Genealogy is a popular hobby. Who doesn’t want to know a little bit about their family’s past? It’s also a hobby that can be intimidating for newcomers, who might hear about census records, research logs, and microfiche and want to run for cover. While some of the more advanced genealogy techniques might scare off the newcomer, beginning the genealogy journey is pretty easy, and begins at home.
Start With Yourself
You already know some genealogical information. If you’re like most people, you probably know when and where you were born. You probably know the names of your parents. If you are married or have children, you know the names and dates of birth of your spouse and children.
Your first step is to fill out a family group sheet. This is a basic tool that you will probably use a lot in your genealogical journey. You can download the family group sheet from an online genealogical site like ancestry.com or familysearch.org. The family group sheet is where you record basic info about one particular nuclear family. You can either put your name and information in the husband or wife block, or you can put your parents in the husband and wife blocks, and put yourself and your brothers and sisters in the children blanks.
One big mistake that beginning genealogists make is that they fail to cite their sources. It might seem a little silly to write down the information that you already know, and write down your source of that information, but if you ever need to share your records with another genealogist at some point in the future, they will want to know your source, even if your source is ‘s personal knowledge. Citing your source is a good habit to get into, that may save you a lot of time and headache in the future.
Ask Your Family
After you have written down all you know about yourself, talk to your family. You may be surprised at all the information that your family knows. Start with your closest relatives and work your way out. If you have a tape recorder, ask if you can record your conversation. The most obvious things to ask for are the names of parents, brothers, sisters, and spouses, but the more information you can get, the better. If you can get locations and dates of marriages, births, deaths, or other important events, it will help you later on. After all, there may be a few Agnes Smiths around, but if you know that Agnes Smith lived in Boise, Idaho in 1931 and was born in 1917, it will be easier to verify that you have the right person as you search for her parents later on.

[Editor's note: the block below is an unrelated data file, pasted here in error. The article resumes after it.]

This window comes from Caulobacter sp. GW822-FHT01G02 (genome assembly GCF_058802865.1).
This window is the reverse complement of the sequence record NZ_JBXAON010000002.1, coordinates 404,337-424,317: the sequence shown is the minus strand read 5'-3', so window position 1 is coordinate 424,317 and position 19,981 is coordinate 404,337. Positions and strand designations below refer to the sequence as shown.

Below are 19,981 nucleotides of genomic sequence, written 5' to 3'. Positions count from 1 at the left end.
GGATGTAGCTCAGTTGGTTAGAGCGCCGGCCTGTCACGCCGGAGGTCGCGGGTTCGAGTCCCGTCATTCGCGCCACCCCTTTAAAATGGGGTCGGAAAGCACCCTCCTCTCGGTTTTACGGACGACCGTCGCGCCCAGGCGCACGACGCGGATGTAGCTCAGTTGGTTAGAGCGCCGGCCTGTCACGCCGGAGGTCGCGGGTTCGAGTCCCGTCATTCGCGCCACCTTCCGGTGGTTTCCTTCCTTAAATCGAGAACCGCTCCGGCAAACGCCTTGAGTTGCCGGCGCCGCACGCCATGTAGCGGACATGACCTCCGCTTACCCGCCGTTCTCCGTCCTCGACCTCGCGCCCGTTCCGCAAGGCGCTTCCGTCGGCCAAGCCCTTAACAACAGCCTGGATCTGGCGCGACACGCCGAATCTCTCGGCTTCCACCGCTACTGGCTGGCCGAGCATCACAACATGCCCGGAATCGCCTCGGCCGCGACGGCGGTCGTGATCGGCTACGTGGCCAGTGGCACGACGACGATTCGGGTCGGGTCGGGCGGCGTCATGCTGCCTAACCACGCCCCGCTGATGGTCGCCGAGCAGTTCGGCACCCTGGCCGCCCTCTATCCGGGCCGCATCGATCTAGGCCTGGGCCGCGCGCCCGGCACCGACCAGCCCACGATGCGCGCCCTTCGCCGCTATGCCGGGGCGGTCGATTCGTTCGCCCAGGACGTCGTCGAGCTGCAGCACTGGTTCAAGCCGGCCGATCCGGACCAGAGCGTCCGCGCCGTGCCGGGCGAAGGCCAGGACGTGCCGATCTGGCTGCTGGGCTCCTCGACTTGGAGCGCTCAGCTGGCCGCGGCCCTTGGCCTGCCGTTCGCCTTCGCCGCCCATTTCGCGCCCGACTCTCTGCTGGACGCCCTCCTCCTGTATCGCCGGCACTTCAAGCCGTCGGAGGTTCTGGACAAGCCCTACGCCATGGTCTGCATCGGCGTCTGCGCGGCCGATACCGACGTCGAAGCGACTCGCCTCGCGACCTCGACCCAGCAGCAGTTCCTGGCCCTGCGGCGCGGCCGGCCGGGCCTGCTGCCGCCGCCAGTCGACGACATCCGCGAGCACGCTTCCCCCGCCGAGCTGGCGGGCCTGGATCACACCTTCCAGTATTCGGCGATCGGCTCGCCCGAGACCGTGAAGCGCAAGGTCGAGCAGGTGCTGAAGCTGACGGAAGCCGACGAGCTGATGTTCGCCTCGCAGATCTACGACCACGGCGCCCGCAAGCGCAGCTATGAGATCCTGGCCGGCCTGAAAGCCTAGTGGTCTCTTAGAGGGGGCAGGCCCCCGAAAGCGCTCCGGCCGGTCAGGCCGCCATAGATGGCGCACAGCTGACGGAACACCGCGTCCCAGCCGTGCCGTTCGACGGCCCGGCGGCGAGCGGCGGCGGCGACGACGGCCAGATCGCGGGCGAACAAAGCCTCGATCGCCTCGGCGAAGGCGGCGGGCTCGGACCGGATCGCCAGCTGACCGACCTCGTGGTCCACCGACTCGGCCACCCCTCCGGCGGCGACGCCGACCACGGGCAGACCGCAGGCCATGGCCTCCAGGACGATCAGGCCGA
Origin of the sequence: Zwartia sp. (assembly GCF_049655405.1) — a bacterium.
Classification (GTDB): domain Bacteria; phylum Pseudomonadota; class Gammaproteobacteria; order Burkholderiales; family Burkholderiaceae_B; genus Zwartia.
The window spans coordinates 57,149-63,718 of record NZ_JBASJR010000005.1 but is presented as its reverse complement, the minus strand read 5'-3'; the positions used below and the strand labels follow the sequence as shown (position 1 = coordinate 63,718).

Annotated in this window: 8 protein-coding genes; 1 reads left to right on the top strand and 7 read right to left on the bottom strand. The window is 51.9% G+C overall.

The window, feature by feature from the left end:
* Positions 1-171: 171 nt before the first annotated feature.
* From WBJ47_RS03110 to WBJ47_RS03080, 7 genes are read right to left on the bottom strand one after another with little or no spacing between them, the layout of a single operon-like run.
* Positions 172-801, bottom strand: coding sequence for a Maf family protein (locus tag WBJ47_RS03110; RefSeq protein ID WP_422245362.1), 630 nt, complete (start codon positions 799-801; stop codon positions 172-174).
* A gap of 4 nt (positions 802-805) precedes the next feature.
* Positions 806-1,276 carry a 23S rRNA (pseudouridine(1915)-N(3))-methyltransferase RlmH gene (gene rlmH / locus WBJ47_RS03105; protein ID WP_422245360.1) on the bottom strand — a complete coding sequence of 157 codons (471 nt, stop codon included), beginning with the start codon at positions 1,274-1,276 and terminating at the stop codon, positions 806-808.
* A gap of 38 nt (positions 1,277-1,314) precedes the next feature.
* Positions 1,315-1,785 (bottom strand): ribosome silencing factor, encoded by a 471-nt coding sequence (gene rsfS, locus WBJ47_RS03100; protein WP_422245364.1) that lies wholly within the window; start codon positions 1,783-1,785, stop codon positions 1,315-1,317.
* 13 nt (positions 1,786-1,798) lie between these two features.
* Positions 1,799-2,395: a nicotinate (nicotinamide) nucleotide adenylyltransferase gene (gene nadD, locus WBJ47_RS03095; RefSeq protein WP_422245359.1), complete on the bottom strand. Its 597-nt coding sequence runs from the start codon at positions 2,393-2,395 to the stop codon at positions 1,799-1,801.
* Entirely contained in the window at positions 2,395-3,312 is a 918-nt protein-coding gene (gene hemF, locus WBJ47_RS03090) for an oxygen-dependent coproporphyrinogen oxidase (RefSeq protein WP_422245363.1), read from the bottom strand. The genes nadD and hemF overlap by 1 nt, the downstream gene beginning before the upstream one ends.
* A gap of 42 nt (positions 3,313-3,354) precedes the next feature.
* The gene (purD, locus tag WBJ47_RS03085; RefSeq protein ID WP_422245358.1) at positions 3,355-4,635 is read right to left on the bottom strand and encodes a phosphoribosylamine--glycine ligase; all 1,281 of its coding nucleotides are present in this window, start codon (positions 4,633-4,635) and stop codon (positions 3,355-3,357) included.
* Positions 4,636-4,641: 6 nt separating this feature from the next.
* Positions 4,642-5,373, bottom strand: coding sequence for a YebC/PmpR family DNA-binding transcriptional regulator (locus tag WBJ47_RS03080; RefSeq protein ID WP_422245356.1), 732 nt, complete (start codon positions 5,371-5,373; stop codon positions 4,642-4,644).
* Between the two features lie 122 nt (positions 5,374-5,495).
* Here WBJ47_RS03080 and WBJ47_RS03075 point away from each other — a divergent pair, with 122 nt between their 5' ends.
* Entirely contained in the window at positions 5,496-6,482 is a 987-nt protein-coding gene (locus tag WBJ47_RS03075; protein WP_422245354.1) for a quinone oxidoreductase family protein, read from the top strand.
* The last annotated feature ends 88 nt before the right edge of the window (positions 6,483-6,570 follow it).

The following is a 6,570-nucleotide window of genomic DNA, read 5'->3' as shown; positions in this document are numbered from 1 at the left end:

Your family might have documents that can be of use to you as well. If they have birth, marriage, death, school, or hospital records, see if you can make a copy. These records could have valuable clues that may help you later on.
Search The Internet… And Beyond
Hopefully your family was able to help you find the names of your grandparents and even great-grandparents. Your next step can be to search the internet. Familysearch.org is a free site that you might find useful. Other popular sites include ancestry.com, rootsweb.com (which is owned by ancestry.com, but is primarily free), and genealogy.com. As your ancestry information increases, you will discover many other sites, but these are a good place to start.
As you start to find out more about your family tree, you will probably want to find some good genealogy software. You’ll want to find a program that is simple for a beginner to use. A lot of people like the free Personal Ancestry File (PAF) program that is available for free on familysearch.org, but I have no personal experience using it. I currently use The Master Genealogist myself, but I would not recommend it for a beginner as it is a fairly complicated program. Gensoftreviews.com has an extensive list of genealogy software reviews, it might be worth a look.
As you climb your family tree, you will want to learn new techniques. There is a wealth of information contained in articles that people have written for the internet that can be found at some of the web sites that I have mentioned earlier. You might want to check out Family Tree Magazine as well. You probably have a nearby Family History Center (managed by the Church of Latter Day Saints) that you also might want to visit.
Genealogy is a hobby that might seem difficult at first, but it is easy to get started. You’ll soon be hooked.